oh yea the dog stays inside!!! i did think about a tent a one point but it just wasnt quite what i wanted. i am wanting to drive the boat from the roof of the cabin, and i have never seen a tent that would hold me up lol. are there any mold that i could you to put fiberglass in and then remove to make the pontoons out of? i am kinda leaning towards buy an old pontoon boat fith deck damage or some other problems and going that route. as long as the pontoons were not totally messed up i could make them work. i would just pressure test they to make sure they didnt leak and if they did i would just weld the holes or cracks.
     
  6. hoytedow
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    hoytedow Wood Butcher

    Dear fellow Redneck, you can build the cabin structure out of wood with a plywood roof, and snap on canvas sides. You can even put big plastic picture windows in the canvas for better visibility, or only snap the canvas half-way up. You have a lot of options available. You may want to put a slight arch in the roof to help drainage.
     
  7. muddin redneck
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    muddin redneck DO IT IN THE MUD!!!

    thanks for the tarp idea. what about the pontoons? does anyone have a good idea or simple plans for building them? is fiberglassing difficult to master? i am know thinking about square flat bottom plywood pontoons and then fiberglassing them. if the 2 pontoons looked like 2 very narrow flat bottom jon boats could you get it up on plane? or are there any molds out there that you could mold fiberglass too and then remove? would a pontoon built out of fiberglass only be strong enough to support the weight of the deck and cabin?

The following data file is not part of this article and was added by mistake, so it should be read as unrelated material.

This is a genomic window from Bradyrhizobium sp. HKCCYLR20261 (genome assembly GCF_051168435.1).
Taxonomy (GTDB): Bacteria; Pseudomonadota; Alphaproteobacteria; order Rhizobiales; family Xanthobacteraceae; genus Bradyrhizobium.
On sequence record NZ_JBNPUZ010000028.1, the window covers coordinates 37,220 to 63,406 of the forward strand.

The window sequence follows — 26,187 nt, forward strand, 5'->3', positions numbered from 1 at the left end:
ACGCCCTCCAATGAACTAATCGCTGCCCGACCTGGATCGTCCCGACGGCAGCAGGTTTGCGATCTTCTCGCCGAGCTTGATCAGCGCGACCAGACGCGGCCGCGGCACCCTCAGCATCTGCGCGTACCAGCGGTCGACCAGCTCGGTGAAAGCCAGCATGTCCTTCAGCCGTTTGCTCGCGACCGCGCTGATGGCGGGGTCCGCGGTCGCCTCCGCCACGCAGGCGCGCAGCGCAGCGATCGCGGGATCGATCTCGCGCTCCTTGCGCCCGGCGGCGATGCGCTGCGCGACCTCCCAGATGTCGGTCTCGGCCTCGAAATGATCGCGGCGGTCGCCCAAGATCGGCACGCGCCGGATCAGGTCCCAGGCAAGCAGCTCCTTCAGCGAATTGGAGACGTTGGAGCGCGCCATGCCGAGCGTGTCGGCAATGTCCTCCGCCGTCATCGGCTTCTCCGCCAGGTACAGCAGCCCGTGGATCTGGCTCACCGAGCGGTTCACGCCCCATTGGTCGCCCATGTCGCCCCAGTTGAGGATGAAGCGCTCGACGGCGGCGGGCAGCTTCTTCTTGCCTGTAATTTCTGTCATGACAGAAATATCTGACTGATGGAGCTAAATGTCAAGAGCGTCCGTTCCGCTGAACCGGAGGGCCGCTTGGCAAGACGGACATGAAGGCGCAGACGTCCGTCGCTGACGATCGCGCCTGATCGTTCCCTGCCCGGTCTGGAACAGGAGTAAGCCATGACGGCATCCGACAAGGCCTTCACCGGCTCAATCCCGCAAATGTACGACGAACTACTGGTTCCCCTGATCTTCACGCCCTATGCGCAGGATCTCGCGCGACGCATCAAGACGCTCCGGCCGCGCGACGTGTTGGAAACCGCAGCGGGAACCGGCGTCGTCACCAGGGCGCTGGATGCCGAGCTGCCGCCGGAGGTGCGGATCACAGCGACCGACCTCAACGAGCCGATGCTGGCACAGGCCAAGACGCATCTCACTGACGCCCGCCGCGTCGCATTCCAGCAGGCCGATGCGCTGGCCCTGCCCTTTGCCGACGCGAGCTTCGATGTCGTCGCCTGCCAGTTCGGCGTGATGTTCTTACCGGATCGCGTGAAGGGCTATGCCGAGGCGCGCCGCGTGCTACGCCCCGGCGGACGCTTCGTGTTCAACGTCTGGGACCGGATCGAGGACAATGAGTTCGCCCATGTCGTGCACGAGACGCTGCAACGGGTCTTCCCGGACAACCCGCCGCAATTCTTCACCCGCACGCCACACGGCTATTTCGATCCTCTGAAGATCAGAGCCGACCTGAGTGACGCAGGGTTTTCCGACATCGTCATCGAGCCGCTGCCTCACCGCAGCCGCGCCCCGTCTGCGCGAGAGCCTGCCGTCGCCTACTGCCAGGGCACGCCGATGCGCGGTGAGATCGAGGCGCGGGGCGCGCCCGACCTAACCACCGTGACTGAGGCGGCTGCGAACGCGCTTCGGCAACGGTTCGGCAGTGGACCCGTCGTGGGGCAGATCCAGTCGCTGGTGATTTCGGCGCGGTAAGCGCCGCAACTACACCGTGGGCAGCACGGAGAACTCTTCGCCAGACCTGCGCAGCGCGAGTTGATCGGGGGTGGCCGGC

8. hoytedow
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    hoytedow Wood Butcher

    Yes, I built a 2 pontoon plywood flat bottom boat that planed very easily. Built it light, but strong. Of course I built mine way back in the early 1970's just big enough for 2 people. The whole thing could be disassembled and carried on the big Ford I drove back then. Alone, I could do 10 mph with a 5 horse motor. It was 8 feet long and had 2 2 feet wide hulls seperated by 2 feet of space. It was all bolted together with wing nuts and was very easily assembled/disassembled on the river bank.
     
  9. hoytedow
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    hoytedow Wood Butcher

    When I said canvas sides, I didn't exactly mean tarps, but, whatever...:)
     
  10. muddin redneck
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    muddin redneck DO IT IN THE MUD!!!